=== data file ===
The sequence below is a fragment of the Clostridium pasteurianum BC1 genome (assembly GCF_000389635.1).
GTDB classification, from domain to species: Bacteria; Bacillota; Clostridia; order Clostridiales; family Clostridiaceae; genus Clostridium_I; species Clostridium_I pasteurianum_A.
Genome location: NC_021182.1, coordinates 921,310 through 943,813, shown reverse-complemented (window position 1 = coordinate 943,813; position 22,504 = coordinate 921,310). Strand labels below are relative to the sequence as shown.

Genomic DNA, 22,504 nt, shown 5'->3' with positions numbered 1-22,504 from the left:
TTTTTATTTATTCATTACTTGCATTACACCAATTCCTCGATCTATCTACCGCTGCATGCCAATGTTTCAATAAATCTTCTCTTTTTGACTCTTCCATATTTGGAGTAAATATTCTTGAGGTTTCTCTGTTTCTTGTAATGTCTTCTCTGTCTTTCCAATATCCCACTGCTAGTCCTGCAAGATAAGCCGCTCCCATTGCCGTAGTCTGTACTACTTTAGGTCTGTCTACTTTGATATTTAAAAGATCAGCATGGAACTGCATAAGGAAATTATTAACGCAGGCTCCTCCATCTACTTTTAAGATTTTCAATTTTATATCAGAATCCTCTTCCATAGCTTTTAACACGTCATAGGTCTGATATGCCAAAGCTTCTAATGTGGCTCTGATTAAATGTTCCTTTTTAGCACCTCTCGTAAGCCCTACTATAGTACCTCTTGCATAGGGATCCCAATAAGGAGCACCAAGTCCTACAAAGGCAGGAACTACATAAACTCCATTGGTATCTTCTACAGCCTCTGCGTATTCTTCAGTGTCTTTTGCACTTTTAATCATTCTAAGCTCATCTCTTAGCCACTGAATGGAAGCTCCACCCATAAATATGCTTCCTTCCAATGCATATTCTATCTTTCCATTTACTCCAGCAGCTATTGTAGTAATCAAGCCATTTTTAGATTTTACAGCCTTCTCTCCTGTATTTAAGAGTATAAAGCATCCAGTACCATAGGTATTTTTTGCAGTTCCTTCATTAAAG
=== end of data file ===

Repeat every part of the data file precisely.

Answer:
The sequence below is a fragment of the Clostridium pasteurianum BC1 genome (assembly GCF_000389635.1).
GTDB classification, from domain to species: Bacteria; Bacillota; Clostridia; order Clostridiales; family Clostridiaceae; genus Clostridium_I; species Clostridium_I pasteurianum_A.
Genome location: NC_021182.1, coordinates 921,310 through 943,813, shown reverse-complemented (window position 1 = coordinate 943,813; position 22,504 = coordinate 921,310). Strand labels below are relative to the sequence as shown.

Genomic DNA, 22,504 nt, shown 5'->3' with positions numbered 1-22,504 from the left:
TTTTTATTTATTCATTACTTGCATTACACCAATTCCTCGATCTATCTACCGCTGCATGCCAATGTTTCAATAAATCTTCTCTTTTTGACTCTTCCATATTTGGAGTAAATATTCTTGAGGTTTCTCTGTTTCTTGTAATGTCTTCTCTGTCTTTCCAATATCCCACTGCTAGTCCTGCAAGATAAGCCGCTCCCATTGCCGTAGTCTGTACTACTTTAGGTCTGTCTACTTTGATATTTAAAAGATCAGCATGGAACTGCATAAGGAAATTATTAACGCAGGCTCCTCCATCTACTTTTAAGATTTTCAATTTTATATCAGAATCCTCTTCCATAGCTTTTAACACGTCATAGGTCTGATATGCCAAAGCTTCTAATGTGGCTCTGATTAAATGTTCCTTTTTAGCACCTCTCGTAAGCCCTACTATAGTACCTCTTGCATAGGGATCCCAATAAGGAGCACCAAGTCCTACAAAGGCAGGAACTACATAAACTCCATTGGTATCTTCTACAGCCTCTGCGTATTCTTCAGTGTCTTTTGCACTTTTAATCATTCTAAGCTCATCTCTTAGCCACTGAATGGAAGCTCCACCCATAAATATGCTTCCTTCCAATGCATATTCTATCTTTCCATTTACTCCAGCAGCTATTGTAGTAATCAAGCCATTTTTAGATTTTACAGCCTTCTCTCCTGTATTTAAGAGTATAAAGCATCCAGTACCATAGGTATTTTTTGCAGTTCCTTCATTAAAG